It looks like you're using an Ad Blocker.

Please white-list or disable in your ad-blocking tool.

Thank you.


Some features of ATS will be disabled while you continue to use an ad-blocker.


Piriformis Syndrome - the Silent Paralyzer

page: 1

log in


posted on Oct, 17 2012 @ 06:55 PM
I would like to briefly raise awareness about a nasty muscular disorder called Piriformis Syndrome. In September of last year this thing brought my physical and mental well-being to a complete standstill. Because it is not very well known, it took me an entire year to get a proper diagnosis and find relief.

From Wikipedia:

Piriformis syndrome is a neuromuscular disorder that occurs when the sciatic nerve is compressed or otherwise irritated by the piriformis muscle causing pain, tingling and numbness in the buttocks and along the path of the sciatic nerve descending down the lower thigh and into the leg. Diagnosis is often difficult due to few validated and standardized diagnostic tests, but two have been well-described and clinically validated: one is electrophysiological, called the FAIR-test, which measures delay in sciatic nerve conductions when the piriformis muscle is stretched against it. The other is magnetic resonance neurography, a sophisticated version of MRI that highlights inflammation and the nerves themselves. Some say that the most important criteria is to exclude sciatica resulting from compression/irriation of spinal nerve roots, as by a herniated disk, but actually compression may be present, but the sciatica still due not to it, but to piriformis syndrome.

Piriformis syndrome is - quite literally - a pain in the ass. The most common symptom is sciatica caused by compression of the sciatic nerve by the tightening of the piriformis muscles. Because the sciatic nerve runs directly through this muscle in roughly 75% of people, stretching a lit bit every day is vitally important. Straining this little muscle can cause a slew of BIG problems.

Most doctors will tell you that sciatica is caused by a herniated disk in the spine. For this reason I spent a year blowing money away at chiropractors and orthopedists, to no avail. All MRIs and CT scans came back negative. The doctors could not explain why I was experiencing such intense back pain when my spine appeared to be perfectly normal. At one point I even considered the possibility that I was suffering from some terrible STD, but those tests came back negative too. The tightening of my pirifomis muscle was creating a tremendous amount of pressure on my back, which led to bladder problems and the like. My sex life became basically non-existent. I sunk into one of the worst depressions of my life, and I suffered from intense physical, mental and emotional pain while at the same time remaining completely clueless as to what was wrong with me.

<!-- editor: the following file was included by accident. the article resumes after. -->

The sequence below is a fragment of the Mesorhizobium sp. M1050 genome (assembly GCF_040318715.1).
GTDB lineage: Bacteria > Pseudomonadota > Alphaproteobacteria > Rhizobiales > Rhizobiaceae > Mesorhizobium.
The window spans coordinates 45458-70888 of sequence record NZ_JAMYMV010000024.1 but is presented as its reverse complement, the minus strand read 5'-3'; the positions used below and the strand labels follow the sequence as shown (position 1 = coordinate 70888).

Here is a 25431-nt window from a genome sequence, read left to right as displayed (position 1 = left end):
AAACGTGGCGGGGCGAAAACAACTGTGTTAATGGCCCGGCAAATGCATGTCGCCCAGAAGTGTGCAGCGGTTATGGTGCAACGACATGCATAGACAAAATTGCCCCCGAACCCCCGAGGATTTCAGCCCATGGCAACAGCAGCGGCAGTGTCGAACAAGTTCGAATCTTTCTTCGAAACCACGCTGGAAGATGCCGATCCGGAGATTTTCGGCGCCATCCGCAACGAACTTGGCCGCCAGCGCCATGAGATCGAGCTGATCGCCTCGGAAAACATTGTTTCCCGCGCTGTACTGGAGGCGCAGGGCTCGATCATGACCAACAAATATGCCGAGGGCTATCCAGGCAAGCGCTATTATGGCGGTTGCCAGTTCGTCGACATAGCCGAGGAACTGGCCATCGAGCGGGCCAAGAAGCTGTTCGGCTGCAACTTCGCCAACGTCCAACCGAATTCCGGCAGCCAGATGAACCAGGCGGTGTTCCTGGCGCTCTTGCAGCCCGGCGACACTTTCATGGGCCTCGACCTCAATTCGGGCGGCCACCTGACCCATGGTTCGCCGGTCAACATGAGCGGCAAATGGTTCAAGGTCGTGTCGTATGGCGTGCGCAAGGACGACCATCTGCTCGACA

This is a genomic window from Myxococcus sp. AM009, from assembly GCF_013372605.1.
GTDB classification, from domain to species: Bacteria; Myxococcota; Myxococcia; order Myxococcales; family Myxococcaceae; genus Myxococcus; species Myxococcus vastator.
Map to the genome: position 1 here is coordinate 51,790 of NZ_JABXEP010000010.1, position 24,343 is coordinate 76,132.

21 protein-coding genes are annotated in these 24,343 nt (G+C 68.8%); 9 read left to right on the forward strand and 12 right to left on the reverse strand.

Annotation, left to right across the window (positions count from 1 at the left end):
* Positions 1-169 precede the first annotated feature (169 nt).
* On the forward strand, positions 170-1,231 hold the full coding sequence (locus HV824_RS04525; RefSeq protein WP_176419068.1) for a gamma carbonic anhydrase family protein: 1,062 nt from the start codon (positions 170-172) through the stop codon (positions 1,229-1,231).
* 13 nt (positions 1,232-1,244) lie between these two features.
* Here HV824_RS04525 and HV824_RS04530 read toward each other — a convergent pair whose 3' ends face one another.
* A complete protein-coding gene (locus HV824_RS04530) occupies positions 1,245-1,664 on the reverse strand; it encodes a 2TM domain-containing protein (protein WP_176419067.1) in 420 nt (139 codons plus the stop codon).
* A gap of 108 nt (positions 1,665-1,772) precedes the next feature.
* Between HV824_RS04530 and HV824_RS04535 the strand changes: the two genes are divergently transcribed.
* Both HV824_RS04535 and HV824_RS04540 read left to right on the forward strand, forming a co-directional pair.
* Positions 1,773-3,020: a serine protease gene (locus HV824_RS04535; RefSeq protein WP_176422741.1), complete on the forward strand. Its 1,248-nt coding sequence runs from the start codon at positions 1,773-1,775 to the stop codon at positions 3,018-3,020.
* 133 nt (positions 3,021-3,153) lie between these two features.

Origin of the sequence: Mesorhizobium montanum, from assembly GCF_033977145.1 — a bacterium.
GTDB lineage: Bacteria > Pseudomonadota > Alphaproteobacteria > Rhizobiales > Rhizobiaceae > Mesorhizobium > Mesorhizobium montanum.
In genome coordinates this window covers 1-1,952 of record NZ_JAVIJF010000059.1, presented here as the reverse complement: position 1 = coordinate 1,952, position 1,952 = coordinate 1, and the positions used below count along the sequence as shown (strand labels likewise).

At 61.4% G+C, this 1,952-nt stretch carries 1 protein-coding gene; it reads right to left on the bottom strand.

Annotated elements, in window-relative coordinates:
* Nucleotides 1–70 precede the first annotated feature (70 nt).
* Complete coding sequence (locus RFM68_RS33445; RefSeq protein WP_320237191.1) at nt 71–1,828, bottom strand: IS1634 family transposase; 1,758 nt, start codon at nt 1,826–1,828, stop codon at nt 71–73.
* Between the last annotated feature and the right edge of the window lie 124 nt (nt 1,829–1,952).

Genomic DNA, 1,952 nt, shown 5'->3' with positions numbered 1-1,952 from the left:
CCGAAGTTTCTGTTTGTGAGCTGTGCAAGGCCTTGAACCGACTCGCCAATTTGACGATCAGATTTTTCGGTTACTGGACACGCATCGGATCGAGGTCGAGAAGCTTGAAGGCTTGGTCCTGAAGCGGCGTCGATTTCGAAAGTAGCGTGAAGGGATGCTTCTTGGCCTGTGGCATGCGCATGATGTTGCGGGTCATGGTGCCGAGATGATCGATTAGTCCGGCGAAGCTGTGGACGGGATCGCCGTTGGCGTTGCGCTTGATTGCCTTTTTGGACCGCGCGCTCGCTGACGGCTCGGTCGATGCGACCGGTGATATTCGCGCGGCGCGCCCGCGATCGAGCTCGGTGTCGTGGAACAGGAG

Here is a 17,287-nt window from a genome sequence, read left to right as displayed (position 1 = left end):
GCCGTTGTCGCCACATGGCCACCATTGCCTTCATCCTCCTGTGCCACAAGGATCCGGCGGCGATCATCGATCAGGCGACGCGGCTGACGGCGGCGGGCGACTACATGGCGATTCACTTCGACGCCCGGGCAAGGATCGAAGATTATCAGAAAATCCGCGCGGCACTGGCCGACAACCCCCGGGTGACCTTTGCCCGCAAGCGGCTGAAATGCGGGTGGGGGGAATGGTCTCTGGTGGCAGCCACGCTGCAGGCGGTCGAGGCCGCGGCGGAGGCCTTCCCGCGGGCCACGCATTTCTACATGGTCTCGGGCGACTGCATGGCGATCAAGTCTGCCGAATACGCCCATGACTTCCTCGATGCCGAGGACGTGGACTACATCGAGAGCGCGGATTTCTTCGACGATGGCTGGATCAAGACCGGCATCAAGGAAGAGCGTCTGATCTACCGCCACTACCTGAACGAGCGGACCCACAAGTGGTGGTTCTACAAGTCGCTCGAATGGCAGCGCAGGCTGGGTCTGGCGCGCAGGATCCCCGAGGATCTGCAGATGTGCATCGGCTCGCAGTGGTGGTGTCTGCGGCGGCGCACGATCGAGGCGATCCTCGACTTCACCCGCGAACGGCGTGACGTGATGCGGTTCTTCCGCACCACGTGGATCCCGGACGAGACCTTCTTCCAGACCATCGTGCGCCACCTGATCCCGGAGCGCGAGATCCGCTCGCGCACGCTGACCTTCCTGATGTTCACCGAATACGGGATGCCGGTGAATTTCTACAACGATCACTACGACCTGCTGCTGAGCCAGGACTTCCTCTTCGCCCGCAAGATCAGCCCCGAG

I've finally found some relief from doing some basic stretches outlined in this video. Though I regret all those useless doctor visits, at least I was able to eliminate the possibility of having more severe and sinister conditions. Still, piriformis paralyzed every aspect of my life. I wish doctors were more aware about this disorder, because I would not wish this pain on anyone.

I hope this helps somebody out there.


posted on Oct, 17 2012 @ 07:31 PM
Thanks for posting this. I have had some severe sciatica on my right side, ever since I was first pregnant in my early 20s. Apparently, the baby, due to the position of the uterus, was sitting on my right side, and she was a 9 1/2 pounder. I was in incredible pain for the last few months.

Occasionally, even now that I'm in my 50s, I'll get it pretty bad and it basically makes it impossible for me to move, or even be comfortable lying down. I used to get prescription pain pills, muscle relaxants and steroids, but I found that stretching and moving it will give relief in about the same amount of time (along with an anti-inflammatory like aspirin or ibuprofen). Don't need the doc for it anymore.

I also do not have a herniated disk, it's like an old injury that comes back to haunt me from time to time.

new topics

log in